The question now is where Zuma goes from here. In a country where citizens vote directly for a parliament rather than a president, the leader of the ruling party traditionally becomes the head of the country, too. But Zuma is not necessarily a shoo-in for 2009. His biggest problem: the legal probe arising from his relationship with Schabir Shaik, a former financial adviser who was convicted of fraud and corruption more than two years ago. Shaik allegedly brokered a payout for Zuma from a German company that was awarded a contract in a multibillion-dollar South African arms deal back in the 1990s. A long, complex investigation and legal battle led last Friday to the National Prosecuting Authority lodging an affidavit in the Constitutional Court revealing that Zuma could face charges of racketeering, tax evasion, fraud and corruption involving more than 4 million South African rand (about $580,000). If he were found guilty, his presidential aspirations would be over. "It's a big stretch to assume that Jacob Zuma will be South Africa's next leader," says political analyst Steven Friedman. "The legal hurdle he faces is a massive one. A lot could happen between now and the election."
Whatever happens, the next 18 months should reveal a lot about what kind of president Zuma might make. Raised as a poor, unschooled rural herd boy in the peasant-farming heart of Zululand, he is now seen as a cordial, charismatic man with a knack for negotiations. After serving as a guerrilla leader during the fight against apartheid, his singular achievement was helping to end the political violence that wracked his home province, KwaZulu-Natal, during the 1990s. "He is a conciliatory politician who likes inclusive decision-making and brings in groups who would normally be excluded," says Friedman. "That could be good for the country." On the downside, though, says Friedman, is Zuma's tendency to display poor judgment and a social conservatism that is reflected in his attitude toward women and gays.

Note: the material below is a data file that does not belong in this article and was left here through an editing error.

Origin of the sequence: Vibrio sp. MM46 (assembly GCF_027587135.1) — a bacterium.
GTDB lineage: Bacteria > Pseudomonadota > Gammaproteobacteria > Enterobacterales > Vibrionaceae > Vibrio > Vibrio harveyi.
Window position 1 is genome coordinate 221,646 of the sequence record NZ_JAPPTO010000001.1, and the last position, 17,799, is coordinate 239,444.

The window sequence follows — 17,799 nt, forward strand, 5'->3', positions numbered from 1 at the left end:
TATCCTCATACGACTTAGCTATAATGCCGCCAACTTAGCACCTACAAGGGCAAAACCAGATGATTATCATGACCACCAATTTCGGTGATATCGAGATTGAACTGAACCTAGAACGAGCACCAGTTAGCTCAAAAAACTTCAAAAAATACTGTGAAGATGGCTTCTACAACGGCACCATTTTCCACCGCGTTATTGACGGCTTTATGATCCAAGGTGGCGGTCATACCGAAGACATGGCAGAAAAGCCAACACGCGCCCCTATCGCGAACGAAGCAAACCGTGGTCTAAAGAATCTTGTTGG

Economically, Zuma is not likely to deviate much from Mbeki's course. "Mbeki is a social democrat whose economic choices were limited by prevailing conditions," says Adam Habib, a political commentator and deputy vice chancellor of the University of Johannesburg. "[Zuma] might have better rapport with the population, but he won't fundamentally change macroeconomic policy." Habib adds that while Zuma's victory will deepen the bitter divisions in the ANC, it will also ease fractious relations with its political partners, the pro-Zuma Congress of South African Trade Unions and the South African Communist Party.
Not all South Africans are preoccupied by such weighty debates, though. For the less serious-minded, the big issue now is which of Zuma's wives will become the next First Lady. Zuma, a Zulu traditionalist and unabashed polygamist, has been married five times and still has three spouses. (Foreign minister Dlamini-Zuma divorced him; another wife, former Mozambican flight attendant Kate Mantsho Zuma, committed suicide in 2000, reportedly citing marital misery as her reason.) Zuma is still married to his wife of five years, Mantuli Zuma, and recently paid lobolo (bride price) for a new young Durban wife, Thobeka Stacy Mabhija, with whom he has two children. But most likely to clinch First Lady status is Zuma's loyal first wife, Sizakele Khumalo, who has been with him since 1959 and who Zuma once described as "a wife, a friend, a sister and a mother to me." Zuma has brushed aside criticism of polygamy, arguing on television that unlike many politicians who hide mistresses and their children, "I love my wives and I'm proud of my children." But as Tutu points out, South Africa could probably do better.